Seward, John(pop culture)
Dr. John Seward, one of the leading characters in Bram Stoker‘s Dracula, appeared early in the story as a suitor of Lucy Westenra. In a letter to her friend Mina Murray (chapter 5), Lucy described Seward:
He is a doctor and really clever. Just fancy! He is only nine and twenty, and he has an immense lunatic asylum all under his own care. Mr. Holmwood introduced him to me, and he called here to see us, and often comes now. I think he is one of the most resolute men I ever saw, and yet the most calm. He seems absolutely imperturbable. I can fancy what a wonderful power he must have over his patients.
Previously, Seward had been a friend of Arthur Holmwood and Quincey P. Morris, with whom he had traveled in the Orient. At the asylum, he was giving a significant amount of attention to patient R. N. Renfield, who displayed some unusual symptoms. Renfield wanted to consume various animals in an attempt to take in their lives. Seward called this unique form of madness “zoophagous” or life-eating. After Dracula headed for England, Renfield began to react to his movements. Seward dutifully recorded the changes in Renfield’s behavior, but had no understanding of their cause.
While attracted to Lucy, he was shut out of her life by her choice of Holmwood (Lord Godalming), but was called back into the plot as Lucy’s health failed. Unable to find any cause, he called in his mentor, Abraham Van Helsing of Amsterdam, to consult on the case. Initially Van Helsing was stumped but immediately recognized that Lucy needed blood. Seward participated in giving her a transfusion, and while Van Helsing traveled back and forth to Holland, Seward watched over Lucy’s progress and recorded her decline.
After Lucy’s death, he became one in the team under Van Helsing who sought out and destroyed Dracula and was present when Lucy’s body was staked. Seward eventually understood the relationship between Renfield and Dracula and began the process of deciphering his actions. He introduced Van Helsing to Renfield and was present when Renfield connected Dracula to Mina. In fact, he was with the other men who rushed to her bedroom to save her from the vampire’s attack.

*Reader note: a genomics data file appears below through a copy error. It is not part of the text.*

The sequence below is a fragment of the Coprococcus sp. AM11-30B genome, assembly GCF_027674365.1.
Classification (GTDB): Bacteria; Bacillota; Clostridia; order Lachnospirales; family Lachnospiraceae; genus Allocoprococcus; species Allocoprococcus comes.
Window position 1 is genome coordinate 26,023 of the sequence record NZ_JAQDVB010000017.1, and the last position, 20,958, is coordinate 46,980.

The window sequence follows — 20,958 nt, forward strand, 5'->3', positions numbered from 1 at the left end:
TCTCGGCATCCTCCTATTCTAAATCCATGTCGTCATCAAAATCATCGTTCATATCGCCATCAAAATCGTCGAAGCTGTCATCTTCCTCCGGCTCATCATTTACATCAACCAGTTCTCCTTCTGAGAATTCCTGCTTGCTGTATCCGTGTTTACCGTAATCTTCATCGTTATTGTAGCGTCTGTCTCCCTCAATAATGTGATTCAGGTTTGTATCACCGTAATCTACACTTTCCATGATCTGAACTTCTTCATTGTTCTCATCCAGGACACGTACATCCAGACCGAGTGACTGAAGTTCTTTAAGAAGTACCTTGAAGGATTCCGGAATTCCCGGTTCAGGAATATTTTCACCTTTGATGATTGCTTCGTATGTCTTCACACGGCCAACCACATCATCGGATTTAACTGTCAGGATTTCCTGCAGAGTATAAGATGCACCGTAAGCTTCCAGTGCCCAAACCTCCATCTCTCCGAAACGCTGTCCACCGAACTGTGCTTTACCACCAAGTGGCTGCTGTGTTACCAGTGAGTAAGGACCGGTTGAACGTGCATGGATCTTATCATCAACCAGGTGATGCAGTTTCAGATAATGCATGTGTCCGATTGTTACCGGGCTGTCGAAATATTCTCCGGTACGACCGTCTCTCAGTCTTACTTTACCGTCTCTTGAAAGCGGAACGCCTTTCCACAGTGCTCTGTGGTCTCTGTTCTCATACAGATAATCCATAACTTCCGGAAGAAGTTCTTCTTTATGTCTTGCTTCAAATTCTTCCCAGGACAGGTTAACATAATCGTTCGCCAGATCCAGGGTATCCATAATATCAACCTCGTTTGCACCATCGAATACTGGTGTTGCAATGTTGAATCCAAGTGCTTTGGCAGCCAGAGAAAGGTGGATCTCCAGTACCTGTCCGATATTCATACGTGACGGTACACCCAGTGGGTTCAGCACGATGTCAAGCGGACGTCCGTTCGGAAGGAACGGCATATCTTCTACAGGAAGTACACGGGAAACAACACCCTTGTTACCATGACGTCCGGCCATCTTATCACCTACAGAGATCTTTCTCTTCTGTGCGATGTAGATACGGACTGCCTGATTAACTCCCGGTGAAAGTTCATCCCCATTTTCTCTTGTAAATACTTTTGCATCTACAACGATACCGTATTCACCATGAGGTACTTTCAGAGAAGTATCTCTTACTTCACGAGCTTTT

He then went to Dracula’s base at Carfax and his house in Piccadilly to destroy the boxes of Transylvanian earth. Once it was discovered that Dracula had escaped England and fled to Transylvania, Seward joined the rush to Castle Dracula. In the final push to get to the castle, the team split up and Seward traveled by horse with Morris. He arrived immediately after the Gypsies had deposited the box of earth containing Dracula’s body before the castle doors. Rifle in hand, he held the Gypsies back while Morris and Jonathan Harker killed the vampire.
In the later dramatic and cinematic productions of Dracula, unlike the other characters, Seward almost always survived. In the drama by Hamilton Deane and John L. Balderston, he became the father of (rather than the suitor of) Lucy Westenra, an alteration also evident in the several movies based upon play. Possibly the most interesting twist on Seward’s character came in Fred Saberhagen‘s novels, The Dracula Tape (1975) and especially The Holmes-Dracula File (1978), in which Seward emerged as one of the villains. That idea was seconded by Kim Newman, who transformed Seward into Jack the Ripper in his novel Anno Dracula (1992).